By Michael Goldstein
By Dennis Romero
By Sarah Fenske
By Matthew Mullins
By Patrick Range McDonald
By LA Weekly
By Dennis Romero
By Simone Wilson
There were more White Nights, more defections of high-level staff and more dire threats of imminent destruction. Jones’ final nemesis turned out to be California Representative Leo Ryan, a Democrat from the Bay Area’s 11th Congressional District, who, spurred on by the Concerned Relatives and surrounded by camera crews, flew to Guyana on November 14, 1978. The Jonestown choir sang for the congressman, who sat down to a pork dinner in the pavilion. When a small group of disaffected community members passed to Ryan notes asking that he take them out with him, the congressman confronted Jones on their behalf. Jones said little and watched impassively as, moments later, a follower assaulted Ryan with a knife, drawing blood before he was pulled away.
As the shaken politician and his entourage boarded their aircraft at the Port Kaituma airstrip, they were attacked by a group of armed temple members. Representative Ryan was shot dead. When Jones heard the news, he staged the final White Night. This time, there was cyanide in the fruit punch, brought out in vats and distributed by the nursing staff. Three accounts by eyewitnesses placed Phyllis Chaikin among the group that, under the supervision of Dr. Schacht, dispensed the lethal drink.
Attorney Charles Garry was in Jonestown on the last night. He had asked to see Gene but was refused. After the carnage began, Jones advised Garry to run for his life. He managed to escape into the jungle with Mark Lane, another lawyer on Jones’ payroll. Terrified, Garry and Lane tore through the undergrowth. Later, exhausted, they sat beneath a tree and tried to make sense of what they had just been through. In an interview with Robert Scheer in the Los Angeles Times on November 26, 1978, eight days after the catastrophe, Garry recalled, “I kept wanting to see Gene Chaikin. They kept telling me he was sick. And Mark kept telling me not to ask them anymore. He said, ‘They’re not going to let you, don’t ask anymore.’ And when we were in the jungle, I said, ‘Why did you keep telling me not to ask?’ Then he told me the whole story. He said, ‘Gene Chaikin is drugged, if he’s still alive.’ If I had known all of this, I would not have been a party to going [to Jonestown], I would not have asked anybody to go down there, and I would have gotten the hell off the case.”
In his Jonestown book The Strongest Poison, Mark Lane wrote that Gene’s brother Ray had convinced the U.S. consular official Richard Dwyer to visit Jonestown in order to ascertain the state of Gene’s health and to question him about his recent experiences there. This interview, which even Jim Jones was powerless to prevent, took place on the night before the mass murder/suicides, in the Extended Care Unit of the medical building, where Dwyer reported Gene had been confined. Lane believes Gene was murdered there shortly afterward while in a tranquilized and helpless state.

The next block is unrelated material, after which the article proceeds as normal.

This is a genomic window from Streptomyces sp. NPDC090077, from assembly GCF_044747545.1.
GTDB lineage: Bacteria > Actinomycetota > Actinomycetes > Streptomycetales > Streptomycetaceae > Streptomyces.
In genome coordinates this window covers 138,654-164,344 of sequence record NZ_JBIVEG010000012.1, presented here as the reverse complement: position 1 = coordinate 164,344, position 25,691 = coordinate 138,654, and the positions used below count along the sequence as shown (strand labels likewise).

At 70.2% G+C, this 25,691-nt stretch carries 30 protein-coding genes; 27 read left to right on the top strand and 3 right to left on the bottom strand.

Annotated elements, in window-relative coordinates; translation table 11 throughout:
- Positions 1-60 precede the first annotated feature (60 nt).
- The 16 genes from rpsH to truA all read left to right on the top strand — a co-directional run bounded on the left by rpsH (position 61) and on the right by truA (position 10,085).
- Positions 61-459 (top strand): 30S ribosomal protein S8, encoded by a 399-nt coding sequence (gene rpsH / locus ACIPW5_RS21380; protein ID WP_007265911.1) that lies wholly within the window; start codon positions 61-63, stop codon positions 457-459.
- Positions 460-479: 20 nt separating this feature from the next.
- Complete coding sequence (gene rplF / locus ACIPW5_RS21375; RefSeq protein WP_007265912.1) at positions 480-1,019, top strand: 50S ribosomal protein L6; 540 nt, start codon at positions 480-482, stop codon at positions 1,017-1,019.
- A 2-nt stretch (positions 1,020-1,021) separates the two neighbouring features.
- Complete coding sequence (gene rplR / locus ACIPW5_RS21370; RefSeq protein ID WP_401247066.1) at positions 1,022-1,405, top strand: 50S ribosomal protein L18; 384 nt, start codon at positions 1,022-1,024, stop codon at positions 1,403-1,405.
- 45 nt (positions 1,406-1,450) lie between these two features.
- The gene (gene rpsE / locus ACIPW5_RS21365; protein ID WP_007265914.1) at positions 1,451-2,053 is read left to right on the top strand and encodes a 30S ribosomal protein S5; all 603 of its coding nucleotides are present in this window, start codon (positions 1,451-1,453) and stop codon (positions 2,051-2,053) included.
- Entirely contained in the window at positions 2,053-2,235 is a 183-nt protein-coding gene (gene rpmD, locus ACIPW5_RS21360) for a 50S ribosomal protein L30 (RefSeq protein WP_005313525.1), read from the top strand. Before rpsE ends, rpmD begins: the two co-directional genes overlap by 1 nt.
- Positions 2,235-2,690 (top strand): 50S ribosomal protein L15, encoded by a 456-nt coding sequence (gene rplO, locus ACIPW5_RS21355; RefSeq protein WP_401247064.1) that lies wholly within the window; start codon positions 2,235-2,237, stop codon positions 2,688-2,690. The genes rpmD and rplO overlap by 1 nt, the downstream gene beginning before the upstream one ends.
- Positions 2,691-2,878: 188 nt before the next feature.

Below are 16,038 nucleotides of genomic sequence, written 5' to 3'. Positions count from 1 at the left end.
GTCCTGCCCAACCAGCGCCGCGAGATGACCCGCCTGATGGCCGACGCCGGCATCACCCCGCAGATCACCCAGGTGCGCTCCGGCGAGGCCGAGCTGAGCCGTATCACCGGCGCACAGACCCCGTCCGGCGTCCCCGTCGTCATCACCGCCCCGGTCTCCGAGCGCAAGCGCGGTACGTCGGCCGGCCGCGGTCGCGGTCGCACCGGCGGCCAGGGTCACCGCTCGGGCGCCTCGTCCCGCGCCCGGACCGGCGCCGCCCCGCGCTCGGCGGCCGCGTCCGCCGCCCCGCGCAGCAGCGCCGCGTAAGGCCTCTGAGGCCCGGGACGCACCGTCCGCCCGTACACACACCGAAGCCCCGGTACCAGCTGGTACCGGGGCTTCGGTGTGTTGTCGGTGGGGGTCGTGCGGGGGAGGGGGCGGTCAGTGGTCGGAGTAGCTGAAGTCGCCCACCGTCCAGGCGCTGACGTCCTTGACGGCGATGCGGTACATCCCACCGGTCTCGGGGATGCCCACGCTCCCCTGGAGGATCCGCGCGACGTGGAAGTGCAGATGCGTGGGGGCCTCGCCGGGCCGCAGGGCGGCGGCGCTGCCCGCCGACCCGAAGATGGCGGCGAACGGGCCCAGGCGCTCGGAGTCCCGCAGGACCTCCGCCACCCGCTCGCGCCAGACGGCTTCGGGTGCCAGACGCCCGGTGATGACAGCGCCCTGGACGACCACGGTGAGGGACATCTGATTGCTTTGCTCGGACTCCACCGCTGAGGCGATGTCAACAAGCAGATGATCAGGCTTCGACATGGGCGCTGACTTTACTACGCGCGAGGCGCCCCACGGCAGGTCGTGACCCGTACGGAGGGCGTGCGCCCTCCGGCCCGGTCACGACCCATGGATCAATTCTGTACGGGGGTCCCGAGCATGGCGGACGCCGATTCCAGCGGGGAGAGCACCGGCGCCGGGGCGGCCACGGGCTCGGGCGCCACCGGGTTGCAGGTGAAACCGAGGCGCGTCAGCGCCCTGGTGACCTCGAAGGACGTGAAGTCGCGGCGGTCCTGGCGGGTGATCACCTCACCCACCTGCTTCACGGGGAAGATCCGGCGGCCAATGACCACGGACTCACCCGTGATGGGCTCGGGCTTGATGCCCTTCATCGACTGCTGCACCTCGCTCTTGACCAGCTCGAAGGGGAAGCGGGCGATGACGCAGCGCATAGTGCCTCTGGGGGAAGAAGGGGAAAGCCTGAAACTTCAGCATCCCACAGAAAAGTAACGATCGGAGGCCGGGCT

As far as I can determine, the remains of Gene Chaikin lie with those of Phyllis, Gail and David in a mass grave for the unclaimed dead of Jonestown in Dover, Delaware.
For many years after the death of their only child and her family, Herbert and Freda Alexander continued to live in the house they built. Neighbors still recall this “sweet” elderly couple weeping with joy when they won a Halloween pumpkin-carving prize at a local children’s party. By the early ’90s, a niece, who appears to have been their only surviving relative, persuaded the Alexanders, now infirm, to move into a residential home for retired academics, in Westwood, where they both died.
A few months ago, after my 9-year-old son, Nathan, and I talked about the contents of the briefcase found in our basement, Nathan knocked on the door of the principal’s office at his school, Ivanhoe Elementary, and, entirely of his own initiative, asked one of the assistants if Phyllis Alexander had ever attended. He told her what he knew about Jim Jones, Peoples Temple and Jonestown. The assistant went through the files and confirmed that Phyllis had indeed attended Ivanhoe, as had Gene Chaikin. Nathan and his sister will follow Gene and Phyllis to Marshall High, where Phyllis was ostracized for being the daughter of a communist.
Over the Fourth of July holiday this year, our family was among the few privileged outsiders to be invited to a Peoples Temple commemoration picnic in San Diego. We sat with Claire Janaro, who had introduced the Chaikins to Jim Jones in Ukiah. Shortly after her own two teenage children died in Jonestown (neither she nor her husband, Richard, were in the compound on the night of November 18, 1978), Claire had attempted to return some of Phyllis’ belongings to the Alexanders, telephoning in advance, but Freda had screamed hysterically at her and slammed down the phone.
At the picnic we spoke to Tim Carter, the Vietnam veteran whose wife and infant had died in his arms before he escaped into the jungle; to Don Beck, who had helped Gene Chaikin to carve a community out of that jungle; and to Terri Buford, a defector who learned from Gene’s experience not to return to the community in a moment of loneliness. We also spent a little time with a lean, charismatic man named Stephan Jones, while our 7-year-old daughter, Lena, played in the grass with his little girl, Jaden Rose, Jim Jones’ strikingly beautiful granddaughter.
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